Our Ancestry

a family genealogy site

Will of Jacob Angene 1807 - dividing the property

Jacob Angene’s Last Will and Testament from 1807 set guidelines for this division of his property. Drawings of the properties are located on two other pages in the menu, Map 1 and Map 2. Spellings are as written in the will.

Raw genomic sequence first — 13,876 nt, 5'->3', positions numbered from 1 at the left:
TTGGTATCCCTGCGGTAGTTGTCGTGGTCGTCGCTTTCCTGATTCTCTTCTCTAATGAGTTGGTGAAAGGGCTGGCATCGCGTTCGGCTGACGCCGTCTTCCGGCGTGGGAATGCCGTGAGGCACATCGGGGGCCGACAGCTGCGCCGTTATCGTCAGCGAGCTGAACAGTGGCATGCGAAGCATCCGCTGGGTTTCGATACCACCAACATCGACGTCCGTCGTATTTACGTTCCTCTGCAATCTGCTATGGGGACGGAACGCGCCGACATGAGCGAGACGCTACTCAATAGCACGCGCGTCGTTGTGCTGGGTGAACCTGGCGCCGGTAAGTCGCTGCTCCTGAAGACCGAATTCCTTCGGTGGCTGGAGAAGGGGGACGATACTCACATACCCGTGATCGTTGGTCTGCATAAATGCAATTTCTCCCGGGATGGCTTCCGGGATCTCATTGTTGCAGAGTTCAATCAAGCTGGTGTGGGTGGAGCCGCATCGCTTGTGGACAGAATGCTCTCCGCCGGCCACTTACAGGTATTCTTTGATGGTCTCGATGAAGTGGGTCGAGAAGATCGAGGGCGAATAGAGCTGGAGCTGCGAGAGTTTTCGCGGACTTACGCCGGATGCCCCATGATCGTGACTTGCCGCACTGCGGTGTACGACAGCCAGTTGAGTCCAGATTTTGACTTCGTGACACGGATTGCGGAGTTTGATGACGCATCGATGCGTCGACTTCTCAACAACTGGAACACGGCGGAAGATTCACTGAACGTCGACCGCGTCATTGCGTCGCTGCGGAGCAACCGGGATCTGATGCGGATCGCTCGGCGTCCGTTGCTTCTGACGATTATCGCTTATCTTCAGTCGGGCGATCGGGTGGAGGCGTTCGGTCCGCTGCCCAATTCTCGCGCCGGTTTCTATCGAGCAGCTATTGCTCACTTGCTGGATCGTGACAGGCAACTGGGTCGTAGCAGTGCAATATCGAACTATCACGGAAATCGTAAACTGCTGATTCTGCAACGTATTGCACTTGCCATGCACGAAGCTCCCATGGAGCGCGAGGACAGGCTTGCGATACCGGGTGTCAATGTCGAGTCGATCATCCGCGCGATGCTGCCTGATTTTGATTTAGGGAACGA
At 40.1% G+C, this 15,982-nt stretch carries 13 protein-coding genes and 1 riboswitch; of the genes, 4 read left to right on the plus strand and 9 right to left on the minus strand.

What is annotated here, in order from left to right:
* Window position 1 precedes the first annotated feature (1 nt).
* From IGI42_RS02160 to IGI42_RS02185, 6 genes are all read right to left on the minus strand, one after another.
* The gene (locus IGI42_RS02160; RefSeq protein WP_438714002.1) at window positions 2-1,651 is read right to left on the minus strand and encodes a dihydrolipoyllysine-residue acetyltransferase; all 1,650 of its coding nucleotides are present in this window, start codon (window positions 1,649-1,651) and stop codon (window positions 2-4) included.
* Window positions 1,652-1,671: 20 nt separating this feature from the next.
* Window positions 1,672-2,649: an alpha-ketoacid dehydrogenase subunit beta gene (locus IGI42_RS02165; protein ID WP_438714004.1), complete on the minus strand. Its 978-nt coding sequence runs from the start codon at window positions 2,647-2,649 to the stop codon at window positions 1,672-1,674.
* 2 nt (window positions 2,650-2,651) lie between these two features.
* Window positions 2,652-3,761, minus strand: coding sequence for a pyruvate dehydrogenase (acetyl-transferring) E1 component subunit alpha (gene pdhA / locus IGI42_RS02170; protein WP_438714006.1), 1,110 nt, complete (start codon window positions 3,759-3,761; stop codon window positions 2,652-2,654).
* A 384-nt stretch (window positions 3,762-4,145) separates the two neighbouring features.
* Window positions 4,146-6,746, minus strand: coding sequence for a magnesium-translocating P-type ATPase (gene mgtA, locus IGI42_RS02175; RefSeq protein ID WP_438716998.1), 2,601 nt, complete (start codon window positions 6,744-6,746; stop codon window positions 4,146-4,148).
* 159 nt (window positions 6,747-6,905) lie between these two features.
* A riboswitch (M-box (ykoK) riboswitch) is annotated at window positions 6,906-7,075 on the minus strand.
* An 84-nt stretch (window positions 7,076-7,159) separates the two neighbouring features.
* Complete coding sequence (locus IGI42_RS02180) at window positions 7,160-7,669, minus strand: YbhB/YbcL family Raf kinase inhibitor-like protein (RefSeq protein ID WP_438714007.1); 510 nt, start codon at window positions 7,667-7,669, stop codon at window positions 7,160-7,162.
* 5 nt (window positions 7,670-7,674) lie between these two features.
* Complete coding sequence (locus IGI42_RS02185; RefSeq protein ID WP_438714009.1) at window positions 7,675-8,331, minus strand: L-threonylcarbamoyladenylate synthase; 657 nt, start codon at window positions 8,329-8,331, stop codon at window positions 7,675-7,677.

We the subscribers appointed by the within order of Court to make partition of the Real Estate therein mentioned, whereof the within named Jacob Anganey died seized, to and among the parties therein named, if such partition could be made without prejudice to or spoiling the whole, otherwise to value and appraise the same, do report that in pursuance of the said order of Court respectively do say that we went to and upon the said messuage and two tracts of land within mentioned, whereof the said Jacob Anganey, in said writ named, died seized, found to be a messuage and the tracts and then and there did find that the said messuage and tracts of land to wit, one a messuage and tract containing by survey in the whole (whereon the mansion house and grist mill being erected) one hundred twenty seven acres and six perches agreeably to the annexed draught, and one other tract of woodland, containing by survey thirty eight acres one hundred thirty six perches agreeably to the annexed draught, and also one other lot of woodland containing by survey five acres and fifty two perches agreeably to the annexed draught, could not be so parted and divided so as to accommodate the widow and all the parties and heirs in the within order named, without prejudice to and spoiling the whole thereof. We did find that the same lands and tenements aforesaid will accommodate three of the heirs within named and no more. Therefore, we have parted and divided the aforesaid messuage and tract of one hundred twenty seven acres and six perches into two parts or lots and numbered Lot No. 1 and No. 2 agreeable to the annexed draught and we have parted and divided the aforesaid tract of woodland containing in the whole thirty eight acres one hundred thirty six perches into two parts or lots numbered No. 3 and No. 4 agreeably to the annexed draught, so that said lot No. 1 and No. 3 as marked in the annexed draught containing together one hundred eight acres six perches may accommodate one of the heirs within named, and said lot No. 2 and No. 4 as marked in the annexed draught containing together fifty seven acres and one hundred thirty six perches, will accommodate one of the heirs in the within order named, and said lot No. 5 as marked in the annexed draught containing five acres and fifty two perches as aforesaid will accommodate one of the heirs in the said order named, so that the whole of the premises aforesaid will accommodate three of the heirs in the said order named, and no more as aforesaid. Therefore we have valued and appraised the aforesaid two lots No. 2 and No. 4 as aforesaid marked in the annexed draught containing fifty seven acres and one hundred thirty six perches, with the grist mill erected on said lot No. 2 with all that water running in a certain creek called Deep Run seeping and running through lot No. 1, and also all that mill dam and mill race or water course now made erected and dug on said seeping through said lot No. 1 and the full free right and privilege to load and drain all the water out of the said dam along said mill race for the use of said grist mill or other water machinery with full privilege of the occupier and _____ of said lot No. 2, his heirs and assigns and his and their workman to and along the banks of said mill dam and race one perch in breadth on each side thereof with horses wagons carts etc. for the purpose of cleansing repairing and draining the water along said mill race or water course at all times and seasons forever. And other than buildings improvements and appurtenances thereunto belonging at the (line missing) to the sum of seventeen hundred ninety three dollars and thirty five cents. The widow's annual dower therein we value at the sum of thirty five dollars and eighty six cents to be paid unto her annually during her life. And we have valued and appraised said lot No. 1 and No. 3 as marked in the annexed draught, the two lots containing together one hundred eight acres six perches with the mansion house and other buildings improvements and appurtenances thereunto belonging (except the mill dam mill race and privilege of mending and repairing the same and all that stream of water etc. above mentioned as valued with lot No. 2) at the sum of twenty seven dollars for each and every acre thereof, amounting to the sum two thousand nine hundred seventeen dollars and one cent. The widow's annual dower therein we value at the sum of fifty eight dollars and thirty four cents, to be paid unto her annually during her natural life. And we have valued and appraised said lot No. 5 as marked in the annexed draught containing five acres and fifty two perches with the appurtenances at the sum of thirty two dollars for each and every acre thereof, amounting to the sum of one hundred seventy dollars forty cents. The widow's annual dower therein we have valued and appraised at the sum of ten dollars and twenty two cents to be paid unto her annually during her life. In witness whereof we have hereunto set our hands and seals, in the presence of the parties or as many as choose to be present, this twenty fourth day of December in the year of our Lord one thousand eight hundred twenty eight. John Moore {seal} Jacob Beidler {seal} ____ Licey {seal} ______ Stover {seal} _____Wismer {seal} John Leatherman {seal} Jacob Hockman {seal}